In Desert and Wilderness

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In Desert and Wilderness
1912 Polish edition
AuthorHenryk Sienkiewicz
Original titleW pustyni i w puszczy
GenreYoung adult novel
Publication date

In Desert and Wilderness (Polish: W pustyni i w puszczy) is a popular young adult novel by Polish author and Nobel Prize-winning novelist Henryk Sienkiewicz, written in 1911. It is the author's only novel written for children/teenagers. In Desert and Wilderness tells the story of two young friends, Staś Tarkowski (14 years old) and Nel Rawlison (8 years old), kidnapped by rebels during the Mahdist War in Sudan. It was adapted for film twice, in 1973 and in 2001.


The story takes place in the 19th century Egypt, during the Mahdist War. A 14-year-old Polish boy Stanisław (Staś) Tarkowski and 8-year-old English girl Nel Rawlison live with their fathers and grow up in the city of Port Said. Their fathers are engineers who supervise the maintenance of the Suez Canal. One day an anti-British rebellion begins in Sudan, led by a Muslim preacher Mahdi. Staś and Nel are captured as hostages by a group of Arabs who hope that they can exchange the children for Fatima, Mahdi's distant relative, who had been arrested by the British at the beginning of the novel.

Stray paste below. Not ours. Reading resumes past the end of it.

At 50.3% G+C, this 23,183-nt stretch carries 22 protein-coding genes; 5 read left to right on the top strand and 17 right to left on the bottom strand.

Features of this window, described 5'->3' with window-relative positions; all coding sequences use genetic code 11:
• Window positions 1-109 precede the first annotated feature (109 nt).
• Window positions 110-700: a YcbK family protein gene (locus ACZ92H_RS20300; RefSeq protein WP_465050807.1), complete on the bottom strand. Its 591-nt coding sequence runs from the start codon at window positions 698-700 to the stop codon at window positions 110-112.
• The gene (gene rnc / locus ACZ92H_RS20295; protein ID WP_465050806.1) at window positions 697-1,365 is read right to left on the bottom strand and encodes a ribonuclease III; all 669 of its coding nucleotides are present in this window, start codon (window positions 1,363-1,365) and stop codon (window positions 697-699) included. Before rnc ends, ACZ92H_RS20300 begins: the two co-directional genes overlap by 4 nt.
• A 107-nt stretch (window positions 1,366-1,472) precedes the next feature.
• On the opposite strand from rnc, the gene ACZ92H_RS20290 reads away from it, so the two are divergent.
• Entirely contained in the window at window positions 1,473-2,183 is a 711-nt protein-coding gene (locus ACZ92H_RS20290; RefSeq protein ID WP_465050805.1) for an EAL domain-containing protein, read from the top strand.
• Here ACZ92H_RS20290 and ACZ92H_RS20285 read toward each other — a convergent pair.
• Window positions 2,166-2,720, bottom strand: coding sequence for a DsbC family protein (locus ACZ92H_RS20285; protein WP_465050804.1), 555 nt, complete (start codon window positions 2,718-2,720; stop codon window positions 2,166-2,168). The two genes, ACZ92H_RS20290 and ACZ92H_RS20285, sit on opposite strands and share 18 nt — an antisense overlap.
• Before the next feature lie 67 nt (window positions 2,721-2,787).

Nel and Staś are forced to travel through the Sahara Desert to Khartoum, where they are to be presented to Mahdi. The journey is difficult and exhausting, especially for delicate and vulnerable Nel. Staś, who is a brave and responsible boy, protects his friend from the abductors' cruelty, even though that means that he is beaten and punished. His plans to escape fail, and the children gradually lose their hope.

When the group arrive in Khartoum (precisely - Omdurman) the Arabs are disappointed by the fact that Mahdi – busy with leading the revolt – ignored their "mission" and turned down their offers. They take their anger and frustration on the children.

Staś is summoned to meet with the Mahdi and turns down the rebel leader's offer to convert to Islam. For that he is strongly reprimanded by another European captive, a Greek who did agree to convert in order to save his family and himself. The Greek tells Staś that such a forced conversion does not count since "God sees what is inside your heart" and that by his intransigence Staś may have doomed Nel to terrible death.

Le Gouffre noir, the French edition of Sienkiewicz's novel (Nathan, 1934)

Staś and Nel, exhausted by heat, thirst, hunger and poor treatment, live for some time in the city ruined by war, poverty and diseases. After a while the children and Arabs in another journey further south, to Fashoda.

One day the group encounters a lion who attacks them. The Arabs (who don't know how to fire a shotgun) hand in the weapon to Staś and beg him to shoot the beast. Staś kills the lion, and then shoots down the Arabs as well. This is dictated by the despair and fury: the boy knows that the men were not going to set the children free. He hated the Arabs for abusing them – especially Nel.